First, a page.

Nutraceutical Marketing: Show me the proof! Standing out in the crowd while adhering to industry regulations
If you’ve read our post on challenges in real-world data collection and clinical research in the nutraceutical industry, you know that one of those is standing out in a crowded field of products with accurate, effective and relatable marketing and commercialization efforts. Today, nutraceutical marketing is far more involved than running social media ads with promising health claims – nutraceutical marketing contains effective, trustworthy, and industry compliant messaging and proof. Nutraceutical companies are doing everything they can to create great products and build trust with their customers while adhering to sometimes vague rules and guidelines set forth by the FTC and the FDA.
FTC and FDA regulation for nutraceuticals
The proximity of nutraceuticals and pharmaceuticals blurs the lines between different regulatory bodies: the FDA and the FTC. Red tape and gray areas are plentiful when it comes to what a nutraceutical company’s product can and cannot say, do, or be. According to the Council for Responsible Nutrition, “the FDA has responsibility for enforcement of claims that appear on product labeling; the Federal Trade Commission enforces claim substantiation with respect to advertising.” To summarize, anything on the nutraceutical packaging or in the ingredients is regulated by the FDA and anything nutraceutical marketing related is enforced by the FTC.
Furthermore, “Manufacturers of dietary supplements who make structure/function claims must submit a notification to FDA within 30 days of first marketing the product that the claim is being used. If a dietary supplement label includes such a claim, it must provide a “disclaimer” that FDA has not evaluated the claim. The disclaimer must also state that the dietary supplement is not intended to “diagnose, treat, cure or prevent any disease,” because only a drug can legally make such a claim. Health claims (those that indicate a link with a reduction in disease risk) require the premarket approval of FDA before use.”
With the fine line that nutraceutical companies walk as it pertains to claims about their product, it should come as no surprise that they are very well versed in marketing tactics and leveraging the power of their customers. Customer reviews are a big catalyst for growing nutraceutical companies, as one of the best ways to establish trust and convert a prospect to a sale is to leverage social proof.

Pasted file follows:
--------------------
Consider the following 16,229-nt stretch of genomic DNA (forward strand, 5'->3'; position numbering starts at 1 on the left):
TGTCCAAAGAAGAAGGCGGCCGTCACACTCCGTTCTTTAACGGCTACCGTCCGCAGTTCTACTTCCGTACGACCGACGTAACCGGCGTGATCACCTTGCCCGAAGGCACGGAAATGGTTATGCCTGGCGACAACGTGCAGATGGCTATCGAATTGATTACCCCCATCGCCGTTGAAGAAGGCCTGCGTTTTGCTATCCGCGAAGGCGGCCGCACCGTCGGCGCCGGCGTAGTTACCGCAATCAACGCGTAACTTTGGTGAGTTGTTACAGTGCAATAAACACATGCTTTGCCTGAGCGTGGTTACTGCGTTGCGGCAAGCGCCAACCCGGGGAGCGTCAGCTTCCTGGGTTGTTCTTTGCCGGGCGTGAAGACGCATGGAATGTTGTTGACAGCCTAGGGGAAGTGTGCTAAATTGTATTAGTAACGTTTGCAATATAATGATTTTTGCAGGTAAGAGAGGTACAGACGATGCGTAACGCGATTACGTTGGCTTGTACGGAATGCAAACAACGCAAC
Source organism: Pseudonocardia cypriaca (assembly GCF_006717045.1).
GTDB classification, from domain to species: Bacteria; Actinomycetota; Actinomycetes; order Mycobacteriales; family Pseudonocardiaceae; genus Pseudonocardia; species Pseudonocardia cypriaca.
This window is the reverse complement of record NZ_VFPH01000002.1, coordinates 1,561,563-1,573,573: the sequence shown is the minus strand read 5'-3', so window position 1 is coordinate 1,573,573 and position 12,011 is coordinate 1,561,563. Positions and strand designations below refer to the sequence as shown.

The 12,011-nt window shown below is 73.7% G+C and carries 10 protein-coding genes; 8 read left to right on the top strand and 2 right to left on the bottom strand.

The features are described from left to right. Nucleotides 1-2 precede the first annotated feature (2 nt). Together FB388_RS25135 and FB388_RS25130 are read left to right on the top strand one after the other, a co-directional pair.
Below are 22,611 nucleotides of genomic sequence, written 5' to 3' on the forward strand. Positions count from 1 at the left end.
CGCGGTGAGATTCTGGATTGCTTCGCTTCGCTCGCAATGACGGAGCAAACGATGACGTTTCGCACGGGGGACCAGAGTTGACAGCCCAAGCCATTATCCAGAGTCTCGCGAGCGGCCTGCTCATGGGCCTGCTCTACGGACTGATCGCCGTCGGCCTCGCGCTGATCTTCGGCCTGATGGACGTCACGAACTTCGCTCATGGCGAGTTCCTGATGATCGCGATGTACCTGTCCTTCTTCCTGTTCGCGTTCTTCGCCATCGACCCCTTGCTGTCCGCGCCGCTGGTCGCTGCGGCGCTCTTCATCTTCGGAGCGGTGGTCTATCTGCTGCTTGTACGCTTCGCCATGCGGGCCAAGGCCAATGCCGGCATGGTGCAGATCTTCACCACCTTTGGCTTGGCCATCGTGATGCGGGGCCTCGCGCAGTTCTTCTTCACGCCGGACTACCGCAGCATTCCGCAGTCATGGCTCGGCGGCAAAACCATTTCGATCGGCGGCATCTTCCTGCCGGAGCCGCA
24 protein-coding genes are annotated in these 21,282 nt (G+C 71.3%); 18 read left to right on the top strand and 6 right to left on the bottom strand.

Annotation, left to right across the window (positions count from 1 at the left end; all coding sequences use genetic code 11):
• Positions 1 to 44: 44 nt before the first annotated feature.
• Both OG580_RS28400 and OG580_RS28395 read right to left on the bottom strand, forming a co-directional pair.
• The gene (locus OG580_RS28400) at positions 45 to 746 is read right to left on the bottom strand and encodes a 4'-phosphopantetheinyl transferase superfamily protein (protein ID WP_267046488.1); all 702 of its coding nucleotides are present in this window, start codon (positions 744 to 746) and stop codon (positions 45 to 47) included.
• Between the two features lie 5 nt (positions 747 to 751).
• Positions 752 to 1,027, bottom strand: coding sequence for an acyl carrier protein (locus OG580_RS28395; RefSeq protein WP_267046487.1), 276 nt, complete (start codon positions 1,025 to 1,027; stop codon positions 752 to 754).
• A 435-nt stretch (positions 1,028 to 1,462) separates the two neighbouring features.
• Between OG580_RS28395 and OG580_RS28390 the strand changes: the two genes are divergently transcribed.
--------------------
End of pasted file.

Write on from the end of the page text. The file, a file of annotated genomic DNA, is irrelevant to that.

What is social proof?
Social proof can best be summarized as “the idea that consumers will adapt their behavior according to what other people are doing.” We live in an age where the reviews and testimonials of others have the ability to move the needle on conversion and customer acquisition rates.
Gathering social proof for a nutraceutical product is a chicken and the egg problem though – generally speaking, strong sales will enable you to collect social proof at scale from satisfied customers, and conversely, high volume social proof will help you achieve those strong sales. So, how should nutraceutical companies handle the chicken and the egg dilemma?
Clinical proof to the rescue
Gathering rich, real-world data from patients and users is a promising solution. For most physical products, companies have one main avenue of displaying proof their product is trusted – through reviews. For consumer health products and nutraceuticals, there’s luckily another important trust building tool for marketing departments to consider – clinical proof.
One wouldn’t traditionally think that the marketing department has much to do with nutraceutical product development, however, a top-level decision to invest in clinical trials and in turn, clinical validation and evidence could yield significant returns in the sales department. According to an interviewee in a study on Consumer Health Marketing Study by Reuters Health, “Branding personal care products with clinical claims is a very common strategy, Claiming that kind of a benefit is certainly something people respond to. While some people will want to see and feel an impact, he said, for many the clinical claim alone suffices.”
The consumer is becoming increasingly savvy and they will often closely examine the proof presented to them. The best nutraceutical products get ahead of their customers' questions by conducting thorough trials and ensuring findings are easily translatable to a wider audience. According to Kelly Dobos, a cosmetic chemist featured in Allure Magazine, “Odds are if a brand's product really is clinically proven, "they'll make the information readily available in case they are called into question.”
Clinical proof seems great, but clinical trials are still expensive and take a long time… right?
In summary, being readily prepared with clinical studies proving product efficacy and effectiveness can be one of the most valuable marketing assets for a nutraceutical company. For many skeptics though, the traditional gripe with clinical trials for nutraceuticals remains – they’re simply too expensive and too time consuming.
That’s where a tool like Smart Omix can make a difference. Thanks to the innovative team at Smart Omix by Sharecare, clinical trials for nutraceuticals are becoming less expensive and less time intensive by the day. We are building industry leading products to rapidly collect rich, real-world data and reduce time to market. Clinical research has never been this easy and accessible.
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